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Hidden forces in negotiation – don’t be caught out

Cognitive biases – invisible thinking traps

When we negotiate it is often under tense conditions, where there is potentially a lot at stake. We have to think quickly and make important decisions on the spot. Experience can help, but even the most seasoned negotiator can make fundamental errors if they are unaware of the invisible forces at play.

Creating emotional value

A cognitive bias is a systematic unconscious error in our thinking that has a huge influence on decision-making. For example, most of us have a bias towards short-term thinking over the long-term – this is known as temporal discounting.

During seminars I ask participants if they would rather have £75 now or £118 in 3 months time. Incredibly, 80% of the audience would prefer the immediate payout despite the smaller amount.  This is backed up by research showing that £75 now has the same emotional value as £118 in 3-months time.  Instinctively, the brain always favours instant rewards over long-term gain.

Temporal discounting operates as a subconscious filter and plays a huge part in business negotiations.  All too often it means we focus on immediate monetary gain – very often at the cost of healthy, long-term, win-win partnerships.

An example of this is the reward and commission system for sales people. Often rewarded on a quarterly basis, sales teams become overeager for a quick win at the expense of nurturing a partnership that will pay dividends in the long term.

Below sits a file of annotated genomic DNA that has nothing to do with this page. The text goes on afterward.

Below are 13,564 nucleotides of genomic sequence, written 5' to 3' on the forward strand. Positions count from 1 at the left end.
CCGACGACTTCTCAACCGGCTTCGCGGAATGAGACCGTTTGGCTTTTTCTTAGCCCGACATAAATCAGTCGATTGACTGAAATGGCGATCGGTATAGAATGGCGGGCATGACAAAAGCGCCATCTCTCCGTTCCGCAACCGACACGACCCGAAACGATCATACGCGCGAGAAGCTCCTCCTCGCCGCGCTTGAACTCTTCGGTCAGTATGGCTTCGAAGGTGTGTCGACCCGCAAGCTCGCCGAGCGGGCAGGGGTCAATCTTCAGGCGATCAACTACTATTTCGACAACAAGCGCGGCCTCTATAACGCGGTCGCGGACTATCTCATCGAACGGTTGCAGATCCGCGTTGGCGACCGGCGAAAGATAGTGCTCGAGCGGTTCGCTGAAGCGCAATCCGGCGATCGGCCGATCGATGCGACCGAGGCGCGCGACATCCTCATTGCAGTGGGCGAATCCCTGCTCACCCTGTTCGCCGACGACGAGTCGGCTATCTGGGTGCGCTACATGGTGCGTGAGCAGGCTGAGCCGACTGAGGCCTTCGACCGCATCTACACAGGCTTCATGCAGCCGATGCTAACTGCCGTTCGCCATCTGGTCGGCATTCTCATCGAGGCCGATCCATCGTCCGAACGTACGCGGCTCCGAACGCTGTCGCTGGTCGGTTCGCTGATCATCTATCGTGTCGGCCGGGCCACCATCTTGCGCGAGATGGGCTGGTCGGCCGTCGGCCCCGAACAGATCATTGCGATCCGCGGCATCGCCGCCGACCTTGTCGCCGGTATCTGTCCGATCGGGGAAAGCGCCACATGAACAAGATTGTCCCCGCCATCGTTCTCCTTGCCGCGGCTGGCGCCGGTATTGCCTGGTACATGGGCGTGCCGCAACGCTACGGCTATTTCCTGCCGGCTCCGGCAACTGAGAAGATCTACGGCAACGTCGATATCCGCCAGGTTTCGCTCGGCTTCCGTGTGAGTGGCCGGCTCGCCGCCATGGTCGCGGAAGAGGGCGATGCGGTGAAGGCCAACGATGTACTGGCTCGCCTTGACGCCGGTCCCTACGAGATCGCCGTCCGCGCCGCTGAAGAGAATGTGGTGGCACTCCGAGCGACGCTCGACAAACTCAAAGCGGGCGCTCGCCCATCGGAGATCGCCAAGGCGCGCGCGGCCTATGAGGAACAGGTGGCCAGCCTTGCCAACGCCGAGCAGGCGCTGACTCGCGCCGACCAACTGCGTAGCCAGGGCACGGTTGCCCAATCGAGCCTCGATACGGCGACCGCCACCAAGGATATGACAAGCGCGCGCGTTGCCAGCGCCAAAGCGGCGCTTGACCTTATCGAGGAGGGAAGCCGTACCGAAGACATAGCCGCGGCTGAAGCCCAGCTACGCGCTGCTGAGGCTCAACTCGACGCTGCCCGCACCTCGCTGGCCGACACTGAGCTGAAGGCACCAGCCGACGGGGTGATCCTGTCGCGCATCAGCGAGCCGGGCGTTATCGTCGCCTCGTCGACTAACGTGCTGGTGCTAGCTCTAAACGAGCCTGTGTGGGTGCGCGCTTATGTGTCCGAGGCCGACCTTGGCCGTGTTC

We also see corporate short-termism where CEOs are answerable to the board and are judged on the last quarter’s figures. They are under pressure to make the company look good in the short term but often fail to plant seeds for long-term growth. Many economists argue that corporate short-termism contributed to our most recent global recession.  Interestingly, short-termism has a cultural dimension – it is more prevalent in the West. In Japan, investing for a future harvest is more culturally acceptable.

Without being aware of cognitive biases like overconfidence and temporal discounting we are likely to remain trapped within their gravitational pull.

The overconfidence effect

The overconfidence effect is a cognitive bias that is particularly common among those who negotiate on a regular basis. Social psychologist Scott Plous calls overconfidence “the most pervasive and potentially catastrophic of all the cognitive biases to which human beings fall victim.”

It is well documented that around 80% of negotiation time should be preparation – but very few of us actually put in this time.  Instead we think it’ll be alright on the night. It is only when we sit down at the negotiation table we come to realise we could have been better prepared.  We don’t have all the facts and figures in the correct formats. And if the other side rejects our first proposal, we don’t have satisfactory alternatives at our fingertips.

When we feel unprepared, our confidence saps away. Anxiety levels increase and stress takes over, releasing adrenaline and cortisol, which shuts down the part of the  brain that governs our cognitive abilities. When this happens a negotiation can fall apart – just when we really need our thinking brain, we don’t have it.  All because we didn’t prepare sufficiently!

Preparation is the key to confidence!

Without being aware of cognitive biases like overconfidence and temporal discounting we are likely to remain trapped within their gravitational pull. However, if we are conscious of their existence we can use them to our advantage and be better prepared for negotiations. For example in construction, it is common practice to have an upfront fee and a retention after completion of the work.  If the client asks for a a reduced upfront fee, the contractor should ask for a lower retention figure.  This will be easier for the client to accept due to the temporal discounting effect!

Think you know all there is to know about negotiation?

You might be surprised – sign up to a seminar near you and find out more

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